I’m here with Ian Martin today – Chief Investment Officer of XTB.
I want to cover 3 things today.
- Firstly, employment data
- The RBA and where are they going to go and
- The election – I want to know about bonds and is everything priced in.
Then we’ll finish up with a bit about BBSW and general market conditions.
Employment data, what are your thoughts?
The employment data that came out yesterday was statistically in line with averages that we had seen. However, the RBA had told us that they’re looking for improvements in the employment environment. They did not get that sort of improvement. This would support their easing bias. They told us they want better employment data to come through, otherwise they would cut. The market has therefore moved to assuming and reinforcing effect that it cuts will occur.
NAB suggest June and August rate cuts
We saw NAB come out today as well. They were previously thinking the first rate cut was going to be July and then September. Now they have moved that to June and August. Is that too aggressive for you?
I think that’s a bit aggressive for me. I think there’s a couple of steps. The RBA, historically have shown caution in this type of approach. I think they will come out and as other commentators have made the point – adjust their forecasts – prime the market. I don’t think you get cuts before August. And then, maybe get one or two.
The Election this weekend is that going to play into any of this?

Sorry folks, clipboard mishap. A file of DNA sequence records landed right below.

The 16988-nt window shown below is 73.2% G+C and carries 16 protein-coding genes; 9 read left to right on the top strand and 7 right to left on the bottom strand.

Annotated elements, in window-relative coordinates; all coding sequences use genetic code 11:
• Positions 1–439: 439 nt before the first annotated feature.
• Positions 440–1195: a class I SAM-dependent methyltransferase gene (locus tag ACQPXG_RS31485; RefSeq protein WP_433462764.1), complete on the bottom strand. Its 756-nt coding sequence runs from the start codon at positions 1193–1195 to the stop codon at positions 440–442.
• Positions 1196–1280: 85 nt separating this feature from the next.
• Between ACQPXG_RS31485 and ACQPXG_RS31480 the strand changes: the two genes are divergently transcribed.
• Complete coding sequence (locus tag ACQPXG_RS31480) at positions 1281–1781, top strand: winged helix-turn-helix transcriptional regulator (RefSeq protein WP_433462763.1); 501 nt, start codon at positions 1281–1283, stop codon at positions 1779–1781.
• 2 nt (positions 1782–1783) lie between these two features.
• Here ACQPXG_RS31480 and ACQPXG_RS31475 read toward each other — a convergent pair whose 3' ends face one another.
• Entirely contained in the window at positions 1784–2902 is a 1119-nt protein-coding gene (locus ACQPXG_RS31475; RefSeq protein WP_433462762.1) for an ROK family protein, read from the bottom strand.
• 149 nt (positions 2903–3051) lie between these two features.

The markets do not like uncertainty. When you have uncertainty, people price in risk. So it will probably help the financial conditions post the election. But, apart from that I think we will continue on the same low that they’ve been on.
Next – Bonds being priced in. I’m getting a few questions from clients basically saying, “Ok, we know that there’s going to be rate cut everyone knows that now. Is everything priced in, or can I still make some money here?”
Certainly bonds have had a very strong year and strong performance. But, what people should remember is there is a bias in the markets for supporting the bond market.
Markets around the world are very focused on trade wars and the risk to growth. They think central banks are looking to move in downward directions. Which is supportive of the bond market – including the Federal Reserve – and here in the RBA. We’re in a very supportive bond market. So, you still get carry – you still get the yield to maturity every day that you own a bond when you buy it.
We’ve been watching BBSW pretty closely. It was up around two – over two – now it’s back quite substantially.
What are your thoughts on that? And how’s that going to play into deposit rates?
The BBSW being the rate at which banks fund themselves in their wholesale market is very important. As you said, it’s come down from two towards one-sixty. That reduces the cost of funds in the wholesale market. When you get that reduction in cost of funds, you often see reductions trailing in deposit rates. I expect deposit rates to continue to come down.